American Council on Exercise by American Council on Exercise

Dr. Lynn Herrmann earned her PhD in community health – health behavior with a kinesiology focus. She also has an MPH with a health promotion concentration. As a professor at Northern Illinois University, she conducts research on physical-activity promotion and teaches health promotion courses at the graduate and undergraduate levels. Dr. Herrmann is an American Council on Exercise Certified Group Fitness Instructor, Health Coach, Personal Trainer, and Medical Exercise Specialist, as well as a Behavior Change Specialist. She also teaches an ACE continuing education course entitled Practical Public Health for Exercise Professionals and Health Coaches.  

Please tell us a bit about the work that you do as a researcher and professor of public health. 

I teach public health courses, specifically health promotion courses, at both the graduate and undergraduate levels at Northern Illinois University, just west of Chicago. My research relates to physical-activity promotion via different perspectives, such as social media influences, psycho-social variables and movement as a means to be creative. I am obviously into fitness, but my passion is teaching group exercises classes. There is such a sense of community and we always have fun! I am also involved in my community as a board member of a local organization that promotes food security and locally grown produce.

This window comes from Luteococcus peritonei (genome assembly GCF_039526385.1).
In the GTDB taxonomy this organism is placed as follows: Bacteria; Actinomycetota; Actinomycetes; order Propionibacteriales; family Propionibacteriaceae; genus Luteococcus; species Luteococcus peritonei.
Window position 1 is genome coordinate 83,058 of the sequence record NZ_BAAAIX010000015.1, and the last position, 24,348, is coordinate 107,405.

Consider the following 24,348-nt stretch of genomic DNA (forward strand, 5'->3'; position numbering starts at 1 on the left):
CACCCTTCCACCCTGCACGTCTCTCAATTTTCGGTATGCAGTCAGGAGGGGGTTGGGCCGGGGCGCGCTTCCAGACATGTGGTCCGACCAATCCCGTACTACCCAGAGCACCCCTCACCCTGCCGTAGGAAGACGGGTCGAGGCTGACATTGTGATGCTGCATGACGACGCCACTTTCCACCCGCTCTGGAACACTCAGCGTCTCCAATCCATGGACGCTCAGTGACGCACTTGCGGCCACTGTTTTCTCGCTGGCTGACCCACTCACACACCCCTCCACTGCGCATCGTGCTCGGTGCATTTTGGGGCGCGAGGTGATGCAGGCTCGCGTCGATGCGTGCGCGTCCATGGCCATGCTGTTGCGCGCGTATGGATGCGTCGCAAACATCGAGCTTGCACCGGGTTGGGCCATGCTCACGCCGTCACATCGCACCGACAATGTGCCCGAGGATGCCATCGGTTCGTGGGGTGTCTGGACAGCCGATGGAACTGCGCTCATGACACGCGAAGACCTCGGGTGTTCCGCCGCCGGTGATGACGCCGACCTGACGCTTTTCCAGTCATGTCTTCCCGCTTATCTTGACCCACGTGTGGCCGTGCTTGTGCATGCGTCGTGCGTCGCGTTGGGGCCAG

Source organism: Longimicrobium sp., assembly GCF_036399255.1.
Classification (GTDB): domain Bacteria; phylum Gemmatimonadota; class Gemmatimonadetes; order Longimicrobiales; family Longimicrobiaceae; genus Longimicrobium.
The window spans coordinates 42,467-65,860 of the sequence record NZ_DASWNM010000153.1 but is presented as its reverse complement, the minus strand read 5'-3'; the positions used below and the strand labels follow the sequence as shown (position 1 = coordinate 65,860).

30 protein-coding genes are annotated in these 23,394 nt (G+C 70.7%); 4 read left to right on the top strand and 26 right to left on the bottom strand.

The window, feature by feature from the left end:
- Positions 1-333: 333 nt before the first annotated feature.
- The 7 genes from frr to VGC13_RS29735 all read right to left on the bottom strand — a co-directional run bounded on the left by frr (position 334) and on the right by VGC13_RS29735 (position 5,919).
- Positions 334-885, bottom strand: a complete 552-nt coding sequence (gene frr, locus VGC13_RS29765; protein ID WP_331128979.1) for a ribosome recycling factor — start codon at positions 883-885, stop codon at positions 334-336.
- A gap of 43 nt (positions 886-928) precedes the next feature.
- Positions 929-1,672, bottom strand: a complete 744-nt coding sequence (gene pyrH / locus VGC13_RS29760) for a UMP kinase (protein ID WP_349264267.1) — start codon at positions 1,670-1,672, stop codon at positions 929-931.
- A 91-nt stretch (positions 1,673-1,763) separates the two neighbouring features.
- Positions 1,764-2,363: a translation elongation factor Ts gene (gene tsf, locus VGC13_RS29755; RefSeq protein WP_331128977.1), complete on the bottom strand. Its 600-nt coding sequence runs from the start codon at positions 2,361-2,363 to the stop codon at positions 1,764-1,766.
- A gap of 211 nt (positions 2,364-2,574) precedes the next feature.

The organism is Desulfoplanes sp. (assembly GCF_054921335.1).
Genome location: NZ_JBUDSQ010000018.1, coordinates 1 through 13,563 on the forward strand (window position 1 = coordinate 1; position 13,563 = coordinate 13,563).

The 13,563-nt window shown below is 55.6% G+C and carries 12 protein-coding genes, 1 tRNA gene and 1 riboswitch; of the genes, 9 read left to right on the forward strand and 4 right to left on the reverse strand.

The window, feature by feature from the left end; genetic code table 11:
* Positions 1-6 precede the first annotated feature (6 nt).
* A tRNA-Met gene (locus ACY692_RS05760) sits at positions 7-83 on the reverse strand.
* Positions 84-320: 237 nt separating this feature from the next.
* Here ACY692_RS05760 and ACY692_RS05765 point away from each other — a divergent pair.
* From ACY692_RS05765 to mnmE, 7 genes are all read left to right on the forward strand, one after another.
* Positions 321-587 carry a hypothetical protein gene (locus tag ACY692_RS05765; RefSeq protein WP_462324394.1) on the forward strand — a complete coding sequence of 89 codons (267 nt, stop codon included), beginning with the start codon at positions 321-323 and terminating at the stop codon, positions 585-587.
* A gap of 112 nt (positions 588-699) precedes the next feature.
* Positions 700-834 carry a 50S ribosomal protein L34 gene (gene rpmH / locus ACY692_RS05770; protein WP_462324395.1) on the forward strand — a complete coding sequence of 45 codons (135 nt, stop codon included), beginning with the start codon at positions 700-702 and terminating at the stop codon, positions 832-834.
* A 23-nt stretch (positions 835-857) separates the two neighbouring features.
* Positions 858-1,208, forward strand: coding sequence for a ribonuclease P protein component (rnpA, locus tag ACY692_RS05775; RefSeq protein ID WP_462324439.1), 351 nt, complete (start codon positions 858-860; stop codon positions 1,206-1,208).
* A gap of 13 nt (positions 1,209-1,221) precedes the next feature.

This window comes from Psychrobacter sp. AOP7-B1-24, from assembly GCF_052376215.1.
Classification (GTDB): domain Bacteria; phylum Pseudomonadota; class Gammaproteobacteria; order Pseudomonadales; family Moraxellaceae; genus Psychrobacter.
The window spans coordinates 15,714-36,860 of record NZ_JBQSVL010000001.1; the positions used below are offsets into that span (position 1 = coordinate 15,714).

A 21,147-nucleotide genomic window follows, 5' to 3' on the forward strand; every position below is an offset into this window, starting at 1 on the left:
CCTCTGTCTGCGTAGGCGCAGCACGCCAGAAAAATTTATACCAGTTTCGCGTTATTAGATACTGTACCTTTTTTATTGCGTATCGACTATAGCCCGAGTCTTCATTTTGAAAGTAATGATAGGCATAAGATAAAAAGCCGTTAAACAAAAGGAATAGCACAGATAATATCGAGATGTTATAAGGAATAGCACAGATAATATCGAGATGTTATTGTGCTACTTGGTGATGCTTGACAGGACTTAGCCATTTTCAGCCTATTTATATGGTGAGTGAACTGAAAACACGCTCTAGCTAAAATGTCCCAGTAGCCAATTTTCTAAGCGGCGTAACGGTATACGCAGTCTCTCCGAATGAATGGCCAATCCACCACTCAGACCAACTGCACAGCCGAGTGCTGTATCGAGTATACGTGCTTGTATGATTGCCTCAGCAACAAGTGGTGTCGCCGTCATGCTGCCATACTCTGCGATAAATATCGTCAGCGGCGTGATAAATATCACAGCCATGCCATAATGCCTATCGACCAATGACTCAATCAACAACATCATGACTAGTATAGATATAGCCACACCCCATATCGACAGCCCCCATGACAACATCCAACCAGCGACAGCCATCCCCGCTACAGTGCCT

How would you define “public health” and how does that definition overlap with the work that health coaches and exercise professionals do every day? 

Public health is promoting and protecting health through education, communication and disease prevention so everyone can live life to their fullest potential. This definition 100% overlaps with the work of health coaches and exercise professionals. The only difference is the approach on how we get there. Public health focuses on working with groups of people, communities, states, and even the entire nation and world. Health coaches and exercise professionals tend to focus on individuals or small groups. There are pros and cons with the different approaches, but it is important to remember we are all working toward the same goal of improving the health of everyone. 

You describe yourself as having one foot in the public health space and one foot in the fitness industry. How do you think your dual role as a professor/researcher and health coach/exercise professional benefits the work that you do? How does each role inform the other? 

The roles in public health and as an exercise professional and health coach definitely overlap! Being an exercise professional and health coach allows me the opportunity to see the unique daily experiences of individuals, but my work in public health constantly reminds me that change does not occur only at the individual level. For example, we need neighborhoods that are not only walkable, but where people feel safe walking. We need grocery stores that are accessible and also provide produce and other healthy food options. These are changes that need to occur at higher levels than the individual, such as city council meetings. However, exercise professionals and health coaches can guide individuals to learn about and understand their own behaviors, which is also critical in behavior change. I really see exercise professionals and health coaches as public health professionals, even if they do not know it.